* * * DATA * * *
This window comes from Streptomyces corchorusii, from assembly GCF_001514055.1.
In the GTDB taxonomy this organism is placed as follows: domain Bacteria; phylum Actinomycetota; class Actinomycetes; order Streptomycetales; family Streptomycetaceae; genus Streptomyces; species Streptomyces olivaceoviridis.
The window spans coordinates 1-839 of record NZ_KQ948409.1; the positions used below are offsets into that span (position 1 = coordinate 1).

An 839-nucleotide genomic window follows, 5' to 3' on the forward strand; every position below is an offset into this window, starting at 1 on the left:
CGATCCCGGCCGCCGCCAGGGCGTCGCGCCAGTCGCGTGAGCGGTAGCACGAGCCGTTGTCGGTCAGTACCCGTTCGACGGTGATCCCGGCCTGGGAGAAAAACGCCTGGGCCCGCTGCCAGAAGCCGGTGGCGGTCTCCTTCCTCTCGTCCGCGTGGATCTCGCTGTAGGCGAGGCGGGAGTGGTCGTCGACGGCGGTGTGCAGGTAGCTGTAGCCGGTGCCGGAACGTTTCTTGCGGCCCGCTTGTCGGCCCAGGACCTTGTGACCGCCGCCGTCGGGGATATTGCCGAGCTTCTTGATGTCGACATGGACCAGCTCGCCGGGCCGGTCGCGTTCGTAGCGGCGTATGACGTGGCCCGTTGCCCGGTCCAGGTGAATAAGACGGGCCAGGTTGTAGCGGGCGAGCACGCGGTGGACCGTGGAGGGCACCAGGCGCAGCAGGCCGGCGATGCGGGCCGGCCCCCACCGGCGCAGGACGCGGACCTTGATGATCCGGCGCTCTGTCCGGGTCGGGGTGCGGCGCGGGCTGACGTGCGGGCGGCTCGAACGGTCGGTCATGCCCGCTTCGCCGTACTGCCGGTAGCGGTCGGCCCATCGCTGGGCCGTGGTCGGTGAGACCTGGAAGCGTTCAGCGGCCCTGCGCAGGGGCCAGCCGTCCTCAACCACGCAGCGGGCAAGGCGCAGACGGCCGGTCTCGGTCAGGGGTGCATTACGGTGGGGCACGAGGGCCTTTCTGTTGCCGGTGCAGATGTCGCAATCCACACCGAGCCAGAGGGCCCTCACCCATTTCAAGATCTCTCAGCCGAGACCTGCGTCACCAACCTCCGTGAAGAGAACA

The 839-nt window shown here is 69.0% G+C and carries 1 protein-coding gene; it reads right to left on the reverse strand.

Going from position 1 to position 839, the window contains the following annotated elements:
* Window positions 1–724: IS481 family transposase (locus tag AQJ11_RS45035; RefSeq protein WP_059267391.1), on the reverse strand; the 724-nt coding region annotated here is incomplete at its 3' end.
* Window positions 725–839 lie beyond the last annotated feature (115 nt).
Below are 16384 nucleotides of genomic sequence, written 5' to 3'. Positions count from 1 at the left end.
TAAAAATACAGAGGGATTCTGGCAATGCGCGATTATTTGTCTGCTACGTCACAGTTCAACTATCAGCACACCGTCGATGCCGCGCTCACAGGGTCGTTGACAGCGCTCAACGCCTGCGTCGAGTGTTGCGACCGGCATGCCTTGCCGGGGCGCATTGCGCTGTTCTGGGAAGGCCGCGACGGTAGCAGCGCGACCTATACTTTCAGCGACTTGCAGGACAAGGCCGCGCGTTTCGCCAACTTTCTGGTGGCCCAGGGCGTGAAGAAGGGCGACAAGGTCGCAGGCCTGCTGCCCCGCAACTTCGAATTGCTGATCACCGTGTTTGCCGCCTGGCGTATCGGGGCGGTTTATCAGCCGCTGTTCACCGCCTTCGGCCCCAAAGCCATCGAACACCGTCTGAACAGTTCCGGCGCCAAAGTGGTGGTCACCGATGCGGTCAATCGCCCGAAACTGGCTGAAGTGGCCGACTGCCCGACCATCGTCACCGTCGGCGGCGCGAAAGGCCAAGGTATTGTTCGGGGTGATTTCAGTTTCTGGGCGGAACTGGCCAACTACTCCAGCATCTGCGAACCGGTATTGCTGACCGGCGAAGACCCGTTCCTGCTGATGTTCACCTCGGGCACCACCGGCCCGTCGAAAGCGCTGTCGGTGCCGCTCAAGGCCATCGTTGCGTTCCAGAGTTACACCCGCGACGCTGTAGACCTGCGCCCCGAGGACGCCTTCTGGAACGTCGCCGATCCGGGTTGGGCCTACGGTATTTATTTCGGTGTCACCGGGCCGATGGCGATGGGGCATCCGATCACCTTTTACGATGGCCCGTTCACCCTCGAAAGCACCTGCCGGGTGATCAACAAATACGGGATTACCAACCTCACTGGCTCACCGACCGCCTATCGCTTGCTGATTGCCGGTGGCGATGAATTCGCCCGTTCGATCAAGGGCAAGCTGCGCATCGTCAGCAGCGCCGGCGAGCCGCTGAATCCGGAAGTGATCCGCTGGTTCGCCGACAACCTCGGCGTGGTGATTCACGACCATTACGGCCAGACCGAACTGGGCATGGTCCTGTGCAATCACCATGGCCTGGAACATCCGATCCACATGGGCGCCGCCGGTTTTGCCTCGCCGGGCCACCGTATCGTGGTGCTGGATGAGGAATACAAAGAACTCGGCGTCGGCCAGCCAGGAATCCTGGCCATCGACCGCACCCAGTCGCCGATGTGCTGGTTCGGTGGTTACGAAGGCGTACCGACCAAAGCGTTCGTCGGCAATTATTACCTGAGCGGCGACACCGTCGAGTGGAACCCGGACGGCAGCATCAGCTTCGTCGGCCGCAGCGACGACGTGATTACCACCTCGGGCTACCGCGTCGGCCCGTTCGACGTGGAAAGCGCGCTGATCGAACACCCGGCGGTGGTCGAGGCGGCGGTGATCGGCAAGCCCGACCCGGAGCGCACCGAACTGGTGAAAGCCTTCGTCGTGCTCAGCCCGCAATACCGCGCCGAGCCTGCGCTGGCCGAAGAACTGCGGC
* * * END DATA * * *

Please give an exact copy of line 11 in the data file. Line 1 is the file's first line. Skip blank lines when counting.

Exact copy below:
TAAAAATACAGAGGGATTCTGGCAATGCGCGATTATTTGTCTGCTACGTCACAGTTCAACTATCAGCACACCGTCGATGCCGCGCTCACAGGGTCGTTGACAGCGCTCAACGCCTGCGTCGAGTGTTGCGACCGGCATGCCTTGCCGGGGCGCATTGCGCTGTTCTGGGAAGGCCGCGACGGTAGCAGCGCGACCTATACTTTCAGCGACTTGCAGGACAAGGCCGCGCGTTTCGCCAACTTTCTGGTGGCCCAGGGCGTGAAGAAGGGCGACAAGGTCGCAGGCCTGCTGCCCCGCAACTTCGAATTGCTGATCACCGTGTTTGCCGCCTGGCGTATCGGGGCGGTTTATCAGCCGCTGTTCACCGCCTTCGGCCCCAAAGCCATCGAACACCGTCTGAACAGTTCCGGCGCCAAAGTGGTGGTCACCGATGCGGTCAATCGCCCGAAACTGGCTGAAGTGGCCGACTGCCCGACCATCGTCACCGTCGGCGGCGCGAAAGGCCAAGGTATTGTTCGGGGTGATTTCAGTTTCTGGGCGGAACTGGCCAACTACTCCAGCATCTGCGAACCGGTATTGCTGACCGGCGAAGACCCGTTCCTGCTGATGTTCACCTCGGGCACCACCGGCCCGTCGAAAGCGCTGTCGGTGCCGCTCAAGGCCATCGTTGCGTTCCAGAGTTACACCCGCGACGCTGTAGACCTGCGCCCCGAGGACGCCTTCTGGAACGTCGCCGATCCGGGTTGGGCCTACGGTATTTATTTCGGTGTCACCGGGCCGATGGCGATGGGGCATCCGATCACCTTTTACGATGGCCCGTTCACCCTCGAAAGCACCTGCCGGGTGATCAACAAATACGGGATTACCAACCTCACTGGCTCACCGACCGCCTATCGCTTGCTGATTGCCGGTGGCGATGAATTCGCCCGTTCGATCAAGGGCAAGCTGCGCATCGTCAGCAGCGCCGGCGAGCCGCTGAATCCGGAAGTGATCCGCTGGTTCGCCGACAACCTCGGCGTGGTGATTCACGACCATTACGGCCAGACCGAACTGGGCATGGTCCTGTGCAATCACCATGGCCTGGAACATCCGATCCACATGGGCGCCGCCGGTTTTGCCTCGCCGGGCCACCGTATCGTGGTGCTGGATGAGGAATACAAAGAACTCGGCGTCGGCCAGCCAGGAATCCTGGCCATCGACCGCACCCAGTCGCCGATGTGCTGGTTCGGTGGTTACGAAGGCGTACCGACCAAAGCGTTCGTCGGCAATTATTACCTGAGCGGCGACACCGTCGAGTGGAACCCGGACGGCAGCATCAGCTTCGTCGGCCGCAGCGACGACGTGATTACCACCTCGGGCTACCGCGTCGGCCCGTTCGACGTGGAAAGCGCGCTGATCGAACACCCGGCGGTGGTCGAGGCGGCGGTGATCGGCAAGCCCGACCCGGAGCGCACCGAACTGGTGAAAGCCTTCGTCGTGCTCAGCCCGCAATACCGCGCCGAGCCTGCGCTGGCCGAAGAACTGCGGC